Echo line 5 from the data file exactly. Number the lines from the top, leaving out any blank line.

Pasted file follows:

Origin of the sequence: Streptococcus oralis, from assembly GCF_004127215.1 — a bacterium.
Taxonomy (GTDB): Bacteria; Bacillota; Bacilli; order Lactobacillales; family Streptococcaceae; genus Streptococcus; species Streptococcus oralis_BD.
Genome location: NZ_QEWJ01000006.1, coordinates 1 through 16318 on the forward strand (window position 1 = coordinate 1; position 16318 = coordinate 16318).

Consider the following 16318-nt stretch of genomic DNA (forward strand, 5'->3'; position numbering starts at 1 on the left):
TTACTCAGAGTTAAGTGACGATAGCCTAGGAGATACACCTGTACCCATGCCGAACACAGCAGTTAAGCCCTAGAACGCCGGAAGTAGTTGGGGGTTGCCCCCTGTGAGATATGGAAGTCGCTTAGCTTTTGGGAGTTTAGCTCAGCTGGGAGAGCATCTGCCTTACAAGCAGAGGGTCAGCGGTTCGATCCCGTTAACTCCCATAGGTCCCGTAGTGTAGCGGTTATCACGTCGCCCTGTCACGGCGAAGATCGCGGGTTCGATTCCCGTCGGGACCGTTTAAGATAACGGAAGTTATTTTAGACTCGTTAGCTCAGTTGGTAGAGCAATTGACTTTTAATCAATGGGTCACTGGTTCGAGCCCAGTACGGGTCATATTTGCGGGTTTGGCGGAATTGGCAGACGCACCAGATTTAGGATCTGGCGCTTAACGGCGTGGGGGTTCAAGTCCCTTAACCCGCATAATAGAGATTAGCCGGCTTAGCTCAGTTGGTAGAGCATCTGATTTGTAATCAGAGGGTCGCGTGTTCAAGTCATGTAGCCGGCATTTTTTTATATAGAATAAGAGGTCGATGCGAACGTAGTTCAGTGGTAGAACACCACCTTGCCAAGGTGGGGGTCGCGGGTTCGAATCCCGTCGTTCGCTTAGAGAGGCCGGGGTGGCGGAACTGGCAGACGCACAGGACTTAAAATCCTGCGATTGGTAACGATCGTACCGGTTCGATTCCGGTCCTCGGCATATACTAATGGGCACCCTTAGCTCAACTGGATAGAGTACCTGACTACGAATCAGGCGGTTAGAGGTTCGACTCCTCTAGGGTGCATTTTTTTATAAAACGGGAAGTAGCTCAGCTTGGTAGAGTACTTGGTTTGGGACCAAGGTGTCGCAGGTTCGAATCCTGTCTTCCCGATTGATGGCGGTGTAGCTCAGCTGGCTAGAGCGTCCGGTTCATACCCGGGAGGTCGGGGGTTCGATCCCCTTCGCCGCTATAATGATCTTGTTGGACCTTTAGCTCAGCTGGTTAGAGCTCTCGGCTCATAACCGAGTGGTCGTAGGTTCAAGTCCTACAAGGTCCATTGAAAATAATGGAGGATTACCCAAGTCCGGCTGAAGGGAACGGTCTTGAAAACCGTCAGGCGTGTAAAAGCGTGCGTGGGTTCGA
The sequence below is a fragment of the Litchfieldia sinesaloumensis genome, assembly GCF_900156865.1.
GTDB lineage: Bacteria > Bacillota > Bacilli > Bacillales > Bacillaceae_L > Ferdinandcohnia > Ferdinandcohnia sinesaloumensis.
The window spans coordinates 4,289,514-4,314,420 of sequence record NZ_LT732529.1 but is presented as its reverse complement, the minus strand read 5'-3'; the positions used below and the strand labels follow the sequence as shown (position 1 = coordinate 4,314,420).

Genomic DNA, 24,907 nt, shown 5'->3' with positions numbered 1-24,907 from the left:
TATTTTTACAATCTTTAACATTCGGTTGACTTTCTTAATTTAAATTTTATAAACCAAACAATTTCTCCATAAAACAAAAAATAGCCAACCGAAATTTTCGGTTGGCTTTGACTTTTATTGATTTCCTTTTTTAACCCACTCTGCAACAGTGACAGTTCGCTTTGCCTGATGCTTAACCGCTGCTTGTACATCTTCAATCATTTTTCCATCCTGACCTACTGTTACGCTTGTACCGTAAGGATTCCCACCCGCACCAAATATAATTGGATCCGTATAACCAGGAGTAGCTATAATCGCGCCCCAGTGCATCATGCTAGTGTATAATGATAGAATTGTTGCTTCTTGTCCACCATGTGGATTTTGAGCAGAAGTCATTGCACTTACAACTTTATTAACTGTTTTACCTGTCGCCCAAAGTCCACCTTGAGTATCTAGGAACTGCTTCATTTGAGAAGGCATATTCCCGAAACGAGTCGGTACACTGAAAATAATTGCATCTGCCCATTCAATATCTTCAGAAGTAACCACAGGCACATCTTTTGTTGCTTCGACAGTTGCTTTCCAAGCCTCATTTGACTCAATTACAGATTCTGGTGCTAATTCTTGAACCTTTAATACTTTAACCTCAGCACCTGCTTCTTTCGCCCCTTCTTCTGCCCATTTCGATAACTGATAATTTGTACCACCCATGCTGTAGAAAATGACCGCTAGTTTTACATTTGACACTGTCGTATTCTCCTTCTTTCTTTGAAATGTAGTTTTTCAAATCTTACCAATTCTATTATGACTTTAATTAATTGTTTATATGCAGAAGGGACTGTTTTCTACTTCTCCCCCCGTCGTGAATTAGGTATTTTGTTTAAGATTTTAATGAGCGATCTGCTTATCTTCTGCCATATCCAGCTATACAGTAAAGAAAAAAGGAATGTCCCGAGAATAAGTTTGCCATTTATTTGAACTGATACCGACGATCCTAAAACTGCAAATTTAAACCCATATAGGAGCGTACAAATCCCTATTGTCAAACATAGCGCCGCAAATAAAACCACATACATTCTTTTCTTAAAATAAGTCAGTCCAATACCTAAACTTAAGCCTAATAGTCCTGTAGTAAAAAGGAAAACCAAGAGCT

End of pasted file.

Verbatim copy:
TTACTCAGAGTTAAGTGACGATAGCCTAGGAGATACACCTGTACCCATGCCGAACACAGCAGTTAAGCCCTAGAACGCCGGAAGTAGTTGGGGGTTGCCCCCTGTGAGATATGGAAGTCGCTTAGCTTTTGGGAGTTTAGCTCAGCTGGGAGAGCATCTGCCTTACAAGCAGAGGGTCAGCGGTTCGATCCCGTTAACTCCCATAGGTCCCGTAGTGTAGCGGTTATCACGTCGCCCTGTCACGGCGAAGATCGCGGGTTCGATTCCCGTCGGGACCGTTTAAGATAACGGAAGTTATTTTAGACTCGTTAGCTCAGTTGGTAGAGCAATTGACTTTTAATCAATGGGTCACTGGTTCGAGCCCAGTACGGGTCATATTTGCGGGTTTGGCGGAATTGGCAGACGCACCAGATTTAGGATCTGGCGCTTAACGGCGTGGGGGTTCAAGTCCCTTAACCCGCATAATAGAGATTAGCCGGCTTAGCTCAGTTGGTAGAGCATCTGATTTGTAATCAGAGGGTCGCGTGTTCAAGTCATGTAGCCGGCATTTTTTTATATAGAATAAGAGGTCGATGCGAACGTAGTTCAGTGGTAGAACACCACCTTGCCAAGGTGGGGGTCGCGGGTTCGAATCCCGTCGTTCGCTTAGAGAGGCCGGGGTGGCGGAACTGGCAGACGCACAGGACTTAAAATCCTGCGATTGGTAACGATCGTACCGGTTCGATTCCGGTCCTCGGCATATACTAATGGGCACCCTTAGCTCAACTGGATAGAGTACCTGACTACGAATCAGGCGGTTAGAGGTTCGACTCCTCTAGGGTGCATTTTTTTATAAAACGGGAAGTAGCTCAGCTTGGTAGAGTACTTGGTTTGGGACCAAGGTGTCGCAGGTTCGAATCCTGTCTTCCCGATTGATGGCGGTGTAGCTCAGCTGGCTAGAGCGTCCGGTTCATACCCGGGAGGTCGGGGGTTCGATCCCCTTCGCCGCTATAATGATCTTGTTGGACCTTTAGCTCAGCTGGTTAGAGCTCTCGGCTCATAACCGAGTGGTCGTAGGTTCAAGTCCTACAAGGTCCATTGAAAATAATGGAGGATTACCCAAGTCCGGCTGAAGGGAACGGTCTTGAAAACCGTCAGGCGTGTAAAAGCGTGCGTGGGTTCGA